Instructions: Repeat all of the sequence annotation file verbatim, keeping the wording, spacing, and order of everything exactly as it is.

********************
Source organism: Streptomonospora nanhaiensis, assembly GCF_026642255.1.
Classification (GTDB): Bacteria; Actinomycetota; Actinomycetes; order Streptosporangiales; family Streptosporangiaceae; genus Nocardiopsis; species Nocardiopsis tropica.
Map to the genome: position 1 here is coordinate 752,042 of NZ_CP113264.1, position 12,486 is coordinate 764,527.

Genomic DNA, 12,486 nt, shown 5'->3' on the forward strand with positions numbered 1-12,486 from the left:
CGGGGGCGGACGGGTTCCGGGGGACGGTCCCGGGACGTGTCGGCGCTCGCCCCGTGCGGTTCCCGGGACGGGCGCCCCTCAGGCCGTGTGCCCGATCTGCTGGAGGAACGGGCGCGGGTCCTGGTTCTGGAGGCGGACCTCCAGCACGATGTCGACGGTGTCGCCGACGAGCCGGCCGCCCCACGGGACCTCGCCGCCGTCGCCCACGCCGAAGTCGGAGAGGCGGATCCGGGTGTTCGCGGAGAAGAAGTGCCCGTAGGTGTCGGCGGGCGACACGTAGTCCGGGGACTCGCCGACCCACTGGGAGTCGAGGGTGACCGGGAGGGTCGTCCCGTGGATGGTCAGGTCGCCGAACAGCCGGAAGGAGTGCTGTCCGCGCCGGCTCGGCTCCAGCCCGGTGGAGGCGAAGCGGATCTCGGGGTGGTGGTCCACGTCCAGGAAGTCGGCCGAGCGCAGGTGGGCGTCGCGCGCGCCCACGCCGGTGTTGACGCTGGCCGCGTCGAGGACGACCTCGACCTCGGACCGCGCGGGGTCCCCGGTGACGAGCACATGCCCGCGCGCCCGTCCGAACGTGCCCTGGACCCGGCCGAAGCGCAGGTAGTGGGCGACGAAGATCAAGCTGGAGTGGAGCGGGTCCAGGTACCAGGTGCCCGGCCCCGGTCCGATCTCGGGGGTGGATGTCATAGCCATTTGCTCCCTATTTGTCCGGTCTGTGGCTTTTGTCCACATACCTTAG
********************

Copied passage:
Source organism: Streptomonospora nanhaiensis, assembly GCF_026642255.1.
Classification (GTDB): Bacteria; Actinomycetota; Actinomycetes; order Streptosporangiales; family Streptosporangiaceae; genus Nocardiopsis; species Nocardiopsis tropica.
Map to the genome: position 1 here is coordinate 752,042 of NZ_CP113264.1, position 12,486 is coordinate 764,527.

Genomic DNA, 12,486 nt, shown 5'->3' on the forward strand with positions numbered 1-12,486 from the left:
CGGGGGCGGACGGGTTCCGGGGGACGGTCCCGGGACGTGTCGGCGCTCGCCCCGTGCGGTTCCCGGGACGGGCGCCCCTCAGGCCGTGTGCCCGATCTGCTGGAGGAACGGGCGCGGGTCCTGGTTCTGGAGGCGGACCTCCAGCACGATGTCGACGGTGTCGCCGACGAGCCGGCCGCCCCACGGGACCTCGCCGCCGTCGCCCACGCCGAAGTCGGAGAGGCGGATCCGGGTGTTCGCGGAGAAGAAGTGCCCGTAGGTGTCGGCGGGCGACACGTAGTCCGGGGACTCGCCGACCCACTGGGAGTCGAGGGTGACCGGGAGGGTCGTCCCGTGGATGGTCAGGTCGCCGAACAGCCGGAAGGAGTGCTGTCCGCGCCGGCTCGGCTCCAGCCCGGTGGAGGCGAAGCGGATCTCGGGGTGGTGGTCCACGTCCAGGAAGTCGGCCGAGCGCAGGTGGGCGTCGCGCGCGCCCACGCCGGTGTTGACGCTGGCCGCGTCGAGGACGACCTCGACCTCGGACCGCGCGGGGTCCCCGGTGACGAGCACATGCCCGCGCGCCCGTCCGAACGTGCCCTGGACCCGGCCGAAGCGCAGGTAGTGGGCGACGAAGATCAAGCTGGAGTGGAGCGGGTCCAGGTACCAGGTGCCCGGCCCCGGTCCGATCTCGGGGGTGGATGTCATAGCCATTTGCTCCCTATTTGTCCGGTCTGTGGCTTTTGTCCACATACCTTAG